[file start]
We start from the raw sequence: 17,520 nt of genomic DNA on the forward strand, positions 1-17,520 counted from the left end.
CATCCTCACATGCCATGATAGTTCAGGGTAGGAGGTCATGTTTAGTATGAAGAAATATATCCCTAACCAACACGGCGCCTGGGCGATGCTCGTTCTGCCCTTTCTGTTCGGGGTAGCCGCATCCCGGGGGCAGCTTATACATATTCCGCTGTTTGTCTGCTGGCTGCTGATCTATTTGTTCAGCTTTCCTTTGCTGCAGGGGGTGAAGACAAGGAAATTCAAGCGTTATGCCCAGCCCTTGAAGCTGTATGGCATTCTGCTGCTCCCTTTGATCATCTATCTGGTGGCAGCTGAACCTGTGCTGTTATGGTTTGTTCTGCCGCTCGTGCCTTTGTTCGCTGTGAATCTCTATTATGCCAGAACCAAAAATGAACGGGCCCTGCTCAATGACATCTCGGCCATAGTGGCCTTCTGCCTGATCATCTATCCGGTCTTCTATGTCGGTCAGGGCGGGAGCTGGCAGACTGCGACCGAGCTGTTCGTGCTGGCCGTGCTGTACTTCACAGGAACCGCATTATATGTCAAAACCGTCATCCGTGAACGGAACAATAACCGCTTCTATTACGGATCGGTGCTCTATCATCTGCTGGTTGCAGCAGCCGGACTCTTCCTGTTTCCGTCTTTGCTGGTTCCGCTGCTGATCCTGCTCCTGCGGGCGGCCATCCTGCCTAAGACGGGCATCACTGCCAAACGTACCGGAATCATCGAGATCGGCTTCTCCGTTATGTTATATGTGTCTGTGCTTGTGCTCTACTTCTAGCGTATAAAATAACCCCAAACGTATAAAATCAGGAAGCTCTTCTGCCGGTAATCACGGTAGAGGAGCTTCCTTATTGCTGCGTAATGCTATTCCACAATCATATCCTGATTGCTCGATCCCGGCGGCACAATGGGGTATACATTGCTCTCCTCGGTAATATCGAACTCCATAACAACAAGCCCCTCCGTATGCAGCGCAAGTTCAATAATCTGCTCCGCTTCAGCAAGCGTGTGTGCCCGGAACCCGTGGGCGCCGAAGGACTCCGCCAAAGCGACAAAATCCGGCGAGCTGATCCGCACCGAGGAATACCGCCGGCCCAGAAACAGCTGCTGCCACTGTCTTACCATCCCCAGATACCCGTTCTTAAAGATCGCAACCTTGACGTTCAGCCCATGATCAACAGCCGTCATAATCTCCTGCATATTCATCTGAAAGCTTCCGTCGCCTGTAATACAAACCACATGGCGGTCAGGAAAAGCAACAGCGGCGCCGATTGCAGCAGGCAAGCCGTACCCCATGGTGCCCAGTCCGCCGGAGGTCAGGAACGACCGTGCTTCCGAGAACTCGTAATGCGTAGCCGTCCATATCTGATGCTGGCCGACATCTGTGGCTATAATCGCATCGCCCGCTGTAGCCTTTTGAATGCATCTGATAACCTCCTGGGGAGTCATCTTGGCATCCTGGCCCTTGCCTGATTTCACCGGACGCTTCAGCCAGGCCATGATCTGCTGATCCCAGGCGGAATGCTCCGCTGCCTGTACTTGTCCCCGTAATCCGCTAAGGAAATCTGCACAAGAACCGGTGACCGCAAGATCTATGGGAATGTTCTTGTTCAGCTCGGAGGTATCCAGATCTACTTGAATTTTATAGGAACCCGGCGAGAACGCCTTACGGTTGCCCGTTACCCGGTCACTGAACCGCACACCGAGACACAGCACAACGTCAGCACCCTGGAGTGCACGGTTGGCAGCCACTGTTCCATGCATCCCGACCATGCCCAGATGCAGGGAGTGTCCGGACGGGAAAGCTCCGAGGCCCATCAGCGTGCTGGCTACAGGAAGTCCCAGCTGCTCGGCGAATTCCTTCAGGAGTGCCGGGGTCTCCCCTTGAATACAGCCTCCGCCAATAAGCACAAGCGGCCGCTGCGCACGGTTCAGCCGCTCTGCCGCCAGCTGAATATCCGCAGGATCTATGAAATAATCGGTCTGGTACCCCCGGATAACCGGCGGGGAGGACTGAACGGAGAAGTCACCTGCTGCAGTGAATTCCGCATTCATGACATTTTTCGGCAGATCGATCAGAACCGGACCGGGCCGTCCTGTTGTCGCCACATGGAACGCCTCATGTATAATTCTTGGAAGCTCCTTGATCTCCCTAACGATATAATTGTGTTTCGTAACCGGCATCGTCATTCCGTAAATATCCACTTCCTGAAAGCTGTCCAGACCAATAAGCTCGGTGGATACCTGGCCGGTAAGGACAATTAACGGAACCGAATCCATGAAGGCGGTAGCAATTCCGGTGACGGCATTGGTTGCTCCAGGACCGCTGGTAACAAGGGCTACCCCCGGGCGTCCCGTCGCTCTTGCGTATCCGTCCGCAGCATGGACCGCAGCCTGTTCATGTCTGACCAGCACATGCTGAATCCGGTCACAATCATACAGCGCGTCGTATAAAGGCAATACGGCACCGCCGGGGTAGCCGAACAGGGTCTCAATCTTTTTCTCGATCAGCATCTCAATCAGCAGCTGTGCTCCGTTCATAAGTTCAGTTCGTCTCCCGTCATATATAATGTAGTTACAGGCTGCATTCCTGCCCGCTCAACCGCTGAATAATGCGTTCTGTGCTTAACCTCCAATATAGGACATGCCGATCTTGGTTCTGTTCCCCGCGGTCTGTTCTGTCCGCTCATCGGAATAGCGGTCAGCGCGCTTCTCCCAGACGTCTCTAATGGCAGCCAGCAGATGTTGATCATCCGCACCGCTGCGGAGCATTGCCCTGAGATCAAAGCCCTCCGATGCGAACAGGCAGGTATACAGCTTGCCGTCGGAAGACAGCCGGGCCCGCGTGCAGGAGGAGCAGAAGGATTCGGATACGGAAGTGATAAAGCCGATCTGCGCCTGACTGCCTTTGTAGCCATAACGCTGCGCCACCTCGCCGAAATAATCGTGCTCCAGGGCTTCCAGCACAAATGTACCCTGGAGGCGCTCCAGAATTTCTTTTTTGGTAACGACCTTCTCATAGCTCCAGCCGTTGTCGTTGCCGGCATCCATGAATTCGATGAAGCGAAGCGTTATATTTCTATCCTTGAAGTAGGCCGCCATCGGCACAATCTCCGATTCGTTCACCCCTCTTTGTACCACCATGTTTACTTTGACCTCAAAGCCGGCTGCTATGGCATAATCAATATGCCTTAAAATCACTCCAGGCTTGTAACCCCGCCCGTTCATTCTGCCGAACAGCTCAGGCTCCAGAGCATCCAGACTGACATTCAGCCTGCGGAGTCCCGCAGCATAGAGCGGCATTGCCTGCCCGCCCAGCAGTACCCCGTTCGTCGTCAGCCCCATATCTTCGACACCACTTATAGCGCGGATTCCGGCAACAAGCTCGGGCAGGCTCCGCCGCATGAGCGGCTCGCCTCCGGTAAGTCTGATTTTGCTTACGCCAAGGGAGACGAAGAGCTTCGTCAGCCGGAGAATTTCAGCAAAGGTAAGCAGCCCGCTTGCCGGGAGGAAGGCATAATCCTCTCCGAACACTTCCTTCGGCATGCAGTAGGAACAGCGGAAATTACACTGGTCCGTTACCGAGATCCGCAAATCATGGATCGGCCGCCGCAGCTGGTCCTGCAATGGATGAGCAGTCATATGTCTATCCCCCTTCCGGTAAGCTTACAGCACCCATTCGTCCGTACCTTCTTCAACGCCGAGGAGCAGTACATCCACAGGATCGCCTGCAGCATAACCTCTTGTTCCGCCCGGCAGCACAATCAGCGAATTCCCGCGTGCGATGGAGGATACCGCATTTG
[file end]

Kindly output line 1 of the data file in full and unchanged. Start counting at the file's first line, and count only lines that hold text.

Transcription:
We start from the raw sequence: 17,520 nt of genomic DNA on the forward strand, positions 1-17,520 counted from the left end.